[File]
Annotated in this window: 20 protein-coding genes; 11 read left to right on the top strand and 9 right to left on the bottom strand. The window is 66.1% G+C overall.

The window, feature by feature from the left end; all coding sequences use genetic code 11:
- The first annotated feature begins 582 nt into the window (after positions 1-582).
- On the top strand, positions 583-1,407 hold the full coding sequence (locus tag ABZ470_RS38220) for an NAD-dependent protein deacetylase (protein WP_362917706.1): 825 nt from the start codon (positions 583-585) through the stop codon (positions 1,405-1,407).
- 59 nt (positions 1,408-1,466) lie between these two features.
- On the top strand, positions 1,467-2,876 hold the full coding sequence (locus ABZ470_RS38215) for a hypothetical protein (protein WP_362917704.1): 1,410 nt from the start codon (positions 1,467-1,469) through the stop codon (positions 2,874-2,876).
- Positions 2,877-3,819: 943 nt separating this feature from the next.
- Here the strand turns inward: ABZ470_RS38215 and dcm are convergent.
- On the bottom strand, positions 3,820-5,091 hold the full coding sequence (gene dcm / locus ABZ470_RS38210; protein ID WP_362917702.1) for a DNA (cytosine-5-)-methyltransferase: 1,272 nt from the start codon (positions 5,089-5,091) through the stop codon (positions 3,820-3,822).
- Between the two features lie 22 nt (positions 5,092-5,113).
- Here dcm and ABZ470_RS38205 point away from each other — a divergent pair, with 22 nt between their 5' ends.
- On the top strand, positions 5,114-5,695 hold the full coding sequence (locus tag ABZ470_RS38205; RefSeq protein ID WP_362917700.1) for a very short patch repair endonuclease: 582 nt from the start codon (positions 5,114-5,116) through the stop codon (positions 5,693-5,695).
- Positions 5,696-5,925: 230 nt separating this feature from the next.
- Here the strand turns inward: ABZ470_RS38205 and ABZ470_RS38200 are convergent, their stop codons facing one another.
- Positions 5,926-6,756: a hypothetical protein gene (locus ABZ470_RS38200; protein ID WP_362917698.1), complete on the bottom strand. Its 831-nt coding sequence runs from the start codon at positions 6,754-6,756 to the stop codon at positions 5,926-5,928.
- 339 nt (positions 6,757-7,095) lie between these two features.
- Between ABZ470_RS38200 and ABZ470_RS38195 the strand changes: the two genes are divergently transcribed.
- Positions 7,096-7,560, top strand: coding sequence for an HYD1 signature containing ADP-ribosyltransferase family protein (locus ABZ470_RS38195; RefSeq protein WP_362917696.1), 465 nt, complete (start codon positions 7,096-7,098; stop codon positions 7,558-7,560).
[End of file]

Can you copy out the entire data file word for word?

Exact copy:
Annotated in this window: 20 protein-coding genes; 11 read left to right on the top strand and 9 right to left on the bottom strand. The window is 66.1% G+C overall.

The window, feature by feature from the left end; all coding sequences use genetic code 11:
- The first annotated feature begins 582 nt into the window (after positions 1-582).
- On the top strand, positions 583-1,407 hold the full coding sequence (locus tag ABZ470_RS38220) for an NAD-dependent protein deacetylase (protein WP_362917706.1): 825 nt from the start codon (positions 583-585) through the stop codon (positions 1,405-1,407).
- 59 nt (positions 1,408-1,466) lie between these two features.
- On the top strand, positions 1,467-2,876 hold the full coding sequence (locus ABZ470_RS38215) for a hypothetical protein (protein WP_362917704.1): 1,410 nt from the start codon (positions 1,467-1,469) through the stop codon (positions 2,874-2,876).
- Positions 2,877-3,819: 943 nt separating this feature from the next.
- Here the strand turns inward: ABZ470_RS38215 and dcm are convergent.
- On the bottom strand, positions 3,820-5,091 hold the full coding sequence (gene dcm / locus ABZ470_RS38210; protein ID WP_362917702.1) for a DNA (cytosine-5-)-methyltransferase: 1,272 nt from the start codon (positions 5,089-5,091) through the stop codon (positions 3,820-3,822).
- Between the two features lie 22 nt (positions 5,092-5,113).
- Here dcm and ABZ470_RS38205 point away from each other — a divergent pair, with 22 nt between their 5' ends.
- On the top strand, positions 5,114-5,695 hold the full coding sequence (locus tag ABZ470_RS38205; RefSeq protein ID WP_362917700.1) for a very short patch repair endonuclease: 582 nt from the start codon (positions 5,114-5,116) through the stop codon (positions 5,693-5,695).
- Positions 5,696-5,925: 230 nt separating this feature from the next.
- Here the strand turns inward: ABZ470_RS38205 and ABZ470_RS38200 are convergent, their stop codons facing one another.
- Positions 5,926-6,756: a hypothetical protein gene (locus ABZ470_RS38200; protein ID WP_362917698.1), complete on the bottom strand. Its 831-nt coding sequence runs from the start codon at positions 6,754-6,756 to the stop codon at positions 5,926-5,928.
- 339 nt (positions 6,757-7,095) lie between these two features.
- Between ABZ470_RS38200 and ABZ470_RS38195 the strand changes: the two genes are divergently transcribed.
- Positions 7,096-7,560, top strand: coding sequence for an HYD1 signature containing ADP-ribosyltransferase family protein (locus ABZ470_RS38195; RefSeq protein WP_362917696.1), 465 nt, complete (start codon positions 7,096-7,098; stop codon positions 7,558-7,560).